They say that money can't buy you love, but romance can certainly play havoc with your finances, with almost a fifth of Brits (17%) reporting of having seen theirs and their partners' credit ratings negatively impacted by their relationship.
Research from global information services company, Experian found one in eight (12%) people saying they have been impacted by a current or former partner's poor credit rating, while 5% admit that they have had a negative impact on their partners' credit worthiness.
Yet the Experian research found that only 3% of people have ever filed a note of financial disassociation – a credit divorce in effect – which lets lenders know that a couple should no longer be seen as 'a couple'. With 30% of divorced or separated Britons reporting not knowing what a financial disassociation is, the findings suggest that many in the UK may still be financially linked to others without even being aware of it.
When you share financial associations such as a joint account or a mortgage, your credit reports become linked - which can mean that when you apply for credit, lenders will see not only your credit report, but also the credit report that is linked to yours.
If the mortgage is the only remaining joint debt with your ex-partner and you've lived apart from more than six months, you can still ask us to break the link between your credit reports. The effect of this will be to stop any information about your ex affecting your credit rating in the future - which can be a big step in moving forward.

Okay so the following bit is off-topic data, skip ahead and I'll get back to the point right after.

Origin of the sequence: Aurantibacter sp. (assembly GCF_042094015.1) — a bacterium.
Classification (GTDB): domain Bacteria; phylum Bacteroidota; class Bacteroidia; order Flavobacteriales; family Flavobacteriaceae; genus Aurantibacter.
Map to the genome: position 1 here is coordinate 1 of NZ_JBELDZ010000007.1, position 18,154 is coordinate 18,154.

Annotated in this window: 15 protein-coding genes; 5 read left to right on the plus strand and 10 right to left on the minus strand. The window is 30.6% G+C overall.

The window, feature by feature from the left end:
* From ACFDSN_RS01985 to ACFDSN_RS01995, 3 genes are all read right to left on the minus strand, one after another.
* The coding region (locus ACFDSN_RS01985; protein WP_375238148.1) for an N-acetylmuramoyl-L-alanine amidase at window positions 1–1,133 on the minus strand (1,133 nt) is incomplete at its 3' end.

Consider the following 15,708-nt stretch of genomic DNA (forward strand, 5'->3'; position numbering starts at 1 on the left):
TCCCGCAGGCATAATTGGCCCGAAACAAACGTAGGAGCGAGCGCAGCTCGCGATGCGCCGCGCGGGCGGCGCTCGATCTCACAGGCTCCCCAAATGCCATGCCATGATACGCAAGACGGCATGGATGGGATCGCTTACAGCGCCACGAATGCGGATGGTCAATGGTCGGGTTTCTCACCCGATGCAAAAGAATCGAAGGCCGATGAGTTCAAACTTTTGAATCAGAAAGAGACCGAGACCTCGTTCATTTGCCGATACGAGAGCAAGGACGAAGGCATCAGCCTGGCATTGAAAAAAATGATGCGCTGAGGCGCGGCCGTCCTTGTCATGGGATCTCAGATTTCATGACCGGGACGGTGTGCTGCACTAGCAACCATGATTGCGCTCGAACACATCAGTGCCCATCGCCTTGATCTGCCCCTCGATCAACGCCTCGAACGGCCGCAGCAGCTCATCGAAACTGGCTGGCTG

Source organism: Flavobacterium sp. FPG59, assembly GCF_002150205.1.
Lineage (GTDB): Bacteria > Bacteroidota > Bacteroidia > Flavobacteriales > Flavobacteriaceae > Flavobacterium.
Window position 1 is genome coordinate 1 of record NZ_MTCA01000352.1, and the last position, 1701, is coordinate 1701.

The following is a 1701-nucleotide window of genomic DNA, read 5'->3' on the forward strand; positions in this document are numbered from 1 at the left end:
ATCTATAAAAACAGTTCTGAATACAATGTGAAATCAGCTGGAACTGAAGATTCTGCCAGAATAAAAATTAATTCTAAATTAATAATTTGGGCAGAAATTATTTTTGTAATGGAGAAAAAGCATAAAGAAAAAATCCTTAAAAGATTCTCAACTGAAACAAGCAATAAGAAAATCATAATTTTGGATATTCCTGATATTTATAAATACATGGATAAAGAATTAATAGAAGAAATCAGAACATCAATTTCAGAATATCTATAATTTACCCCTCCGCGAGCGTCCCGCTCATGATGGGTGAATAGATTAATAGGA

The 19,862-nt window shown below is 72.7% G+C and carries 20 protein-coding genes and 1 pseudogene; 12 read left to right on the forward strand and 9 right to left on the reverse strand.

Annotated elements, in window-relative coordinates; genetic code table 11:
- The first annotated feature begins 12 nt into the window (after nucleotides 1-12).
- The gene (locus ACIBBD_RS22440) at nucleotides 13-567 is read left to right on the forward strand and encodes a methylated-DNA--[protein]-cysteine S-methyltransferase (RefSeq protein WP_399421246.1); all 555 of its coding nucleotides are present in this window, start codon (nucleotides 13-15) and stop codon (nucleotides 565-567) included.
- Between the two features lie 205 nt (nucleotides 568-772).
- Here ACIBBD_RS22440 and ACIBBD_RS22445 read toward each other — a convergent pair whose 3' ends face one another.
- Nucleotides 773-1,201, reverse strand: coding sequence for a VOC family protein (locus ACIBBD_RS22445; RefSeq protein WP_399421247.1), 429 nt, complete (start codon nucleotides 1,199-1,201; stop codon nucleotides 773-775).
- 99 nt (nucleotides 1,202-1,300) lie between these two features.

Experian CreditExpert has the following advice for those considering joint finances:
1. I do... do I? - The first step in setting up joint finances is deciding if they are the right choice for you and your partner. To better understand the impact joint accounts could have on your future credit-worthiness, you will need to review your own credit report to get a complete overview of your own credit history. If you don't have one you can sign up to CreditExpert or order a one-off £2 statutory report – go to www.experian.co.uk for details.
2. Take your time...- Take the time to review both your credit reports, ensure everything is accurate and up-to-date and if you dispute any information, contact the Experian customer service team, who will raise a data dispute and work to investigate and resolve the dispute with the lender in question.
3. What's your score? - Your Experian Credit Score is a guide that will help you understand how your credit history is likely to be viewed by lenders and will also help you both understand if one partner's credit history needs a little work before any joint credit applications, such as a joint mortgage, are made.
4. A helping hand... - If you have a less than perfect credit history, the Experian customer service team will help you identity ways in which you can improve your Experian Credit Score and the picture your credit report paints of your financial situation. Making little changes to improve your credit report can make a big difference; not only to getting credit, but also to the interest rates you could be charged.
5. Full disclosure - If your financial situation changes, make sure you keep your partner informed before it becomes an issue. If one or both have had trouble managing your finances and debts are a real struggle, get free, confidential advice from organisations such as Citizens Advice, the Consumer Credit Counselling Service or National Debtline. - Content / Article provided by Experian - links to Experian CreditExpert are placed for promotional purposes - They say that money can't buy you love, but romance can certainly play havoc with your finances, with almost a fifth of Brits (17%) reporting of having seen theirs and their partners' credit ratings negatively impacted by their relationship.